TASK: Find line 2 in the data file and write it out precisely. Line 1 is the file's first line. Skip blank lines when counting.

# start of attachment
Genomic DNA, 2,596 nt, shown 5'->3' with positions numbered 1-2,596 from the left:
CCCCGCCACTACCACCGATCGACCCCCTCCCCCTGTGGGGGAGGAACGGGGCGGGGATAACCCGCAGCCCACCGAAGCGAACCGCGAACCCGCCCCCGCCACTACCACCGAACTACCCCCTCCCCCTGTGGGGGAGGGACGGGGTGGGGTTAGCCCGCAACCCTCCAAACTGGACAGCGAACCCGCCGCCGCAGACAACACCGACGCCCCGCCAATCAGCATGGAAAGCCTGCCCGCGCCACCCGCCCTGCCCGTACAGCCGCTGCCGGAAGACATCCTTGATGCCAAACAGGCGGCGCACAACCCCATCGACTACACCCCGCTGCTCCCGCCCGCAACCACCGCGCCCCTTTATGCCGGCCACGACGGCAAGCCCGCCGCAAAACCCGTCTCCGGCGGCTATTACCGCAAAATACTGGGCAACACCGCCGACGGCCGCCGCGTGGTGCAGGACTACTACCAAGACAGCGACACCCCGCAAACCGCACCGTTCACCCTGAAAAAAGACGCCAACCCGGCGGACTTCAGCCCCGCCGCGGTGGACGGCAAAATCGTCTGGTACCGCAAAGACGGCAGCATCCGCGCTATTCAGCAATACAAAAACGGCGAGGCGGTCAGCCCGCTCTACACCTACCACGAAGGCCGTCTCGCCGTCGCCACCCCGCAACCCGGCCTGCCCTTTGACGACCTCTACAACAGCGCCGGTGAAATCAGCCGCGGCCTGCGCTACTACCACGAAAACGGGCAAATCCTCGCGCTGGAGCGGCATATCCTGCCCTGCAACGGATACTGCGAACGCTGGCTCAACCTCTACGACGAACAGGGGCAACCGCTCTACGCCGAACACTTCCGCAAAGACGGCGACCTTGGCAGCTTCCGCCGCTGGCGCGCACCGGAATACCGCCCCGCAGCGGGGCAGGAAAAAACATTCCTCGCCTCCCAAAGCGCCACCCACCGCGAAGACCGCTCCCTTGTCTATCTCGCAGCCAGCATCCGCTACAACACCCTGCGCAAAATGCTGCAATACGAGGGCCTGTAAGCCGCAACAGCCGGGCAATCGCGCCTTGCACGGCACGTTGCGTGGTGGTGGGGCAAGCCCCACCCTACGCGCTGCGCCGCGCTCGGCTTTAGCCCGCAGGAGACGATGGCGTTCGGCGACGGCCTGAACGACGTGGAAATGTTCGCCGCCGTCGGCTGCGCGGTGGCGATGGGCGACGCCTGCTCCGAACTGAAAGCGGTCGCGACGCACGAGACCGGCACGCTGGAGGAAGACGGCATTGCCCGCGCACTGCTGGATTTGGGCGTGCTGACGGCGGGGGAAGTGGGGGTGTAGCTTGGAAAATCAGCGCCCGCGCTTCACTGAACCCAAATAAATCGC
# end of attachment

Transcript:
CCCCGCCACTACCACCGATCGACCCCCTCCCCCTGTGGGGGAGGAACGGGGCGGGGATAACCCGCAGCCCACCGAAGCGAACCGCGAACCCGCCCCCGCCACTACCACCGAACTACCCCCTCCCCCTGTGGGGGAGGGACGGGGTGGGGTTAGCCCGCAACCCTCCAAACTGGACAGCGAACCCGCCGCCGCAGACAACACCGACGCCCCGCCAATCAGCATGGAAAGCCTGCCCGCGCCACCCGCCCTGCCCGTACAGCCGCTGCCGGAAGACATCCTTGATGCCAAACAGGCGGCGCACAACCCCATCGACTACACCCCGCTGCTCCCGCCCGCAACCACCGCGCCCCTTTATGCCGGCCACGACGGCAAGCCCGCCGCAAAACCCGTCTCCGGCGGCTATTACCGCAAAATACTGGGCAACACCGCCGACGGCCGCCGCGTGGTGCAGGACTACTACCAAGACAGCGACACCCCGCAAACCGCACCGTTCACCCTGAAAAAAGACGCCAACCCGGCGGACTTCAGCCCCGCCGCGGTGGACGGCAAAATCGTCTGGTACCGCAAAGACGGCAGCATCCGCGCTATTCAGCAATACAAAAACGGCGAGGCGGTCAGCCCGCTCTACACCTACCACGAAGGCCGTCTCGCCGTCGCCACCCCGCAACCCGGCCTGCCCTTTGACGACCTCTACAACAGCGCCGGTGAAATCAGCCGCGGCCTGCGCTACTACCACGAAAACGGGCAAATCCTCGCGCTGGAGCGGCATATCCTGCCCTGCAACGGATACTGCGAACGCTGGCTCAACCTCTACGACGAACAGGGGCAACCGCTCTACGCCGAACACTTCCGCAAAGACGGCGACCTTGGCAGCTTCCGCCGCTGGCGCGCACCGGAATACCGCCCCGCAGCGGGGCAGGAAAAAACATTCCTCGCCTCCCAAAGCGCCACCCACCGCGAAGACCGCTCCCTTGTCTATCTCGCAGCCAGCATCCGCTACAACACCCTGCGCAAAATGCTGCAATACGAGGGCCTGTAAGCCGCAACAGCCGGGCAATCGCGCCTTGCACGGCACGTTGCGTGGTGGTGGGGCAAGCCCCACCCTACGCGCTGCGCCGCGCTCGGCTTTAGCCCGCAGGAGACGATGGCGTTCGGCGACGGCCTGAACGACGTGGAAATGTTCGCCGCCGTCGGCTGCGCGGTGGCGATGGGCGACGCCTGCTCCGAACTGAAAGCGGTCGCGACGCACGAGACCGGCACGCTGGAGGAAGACGGCATTGCCCGCGCACTGCTGGATTTGGGCGTGCTGACGGCGGGGGAAGTGGGGGTGTAGCTTGGAAAATCAGCGCCCGCGCTTCACTGAACCCAAATAAATCGC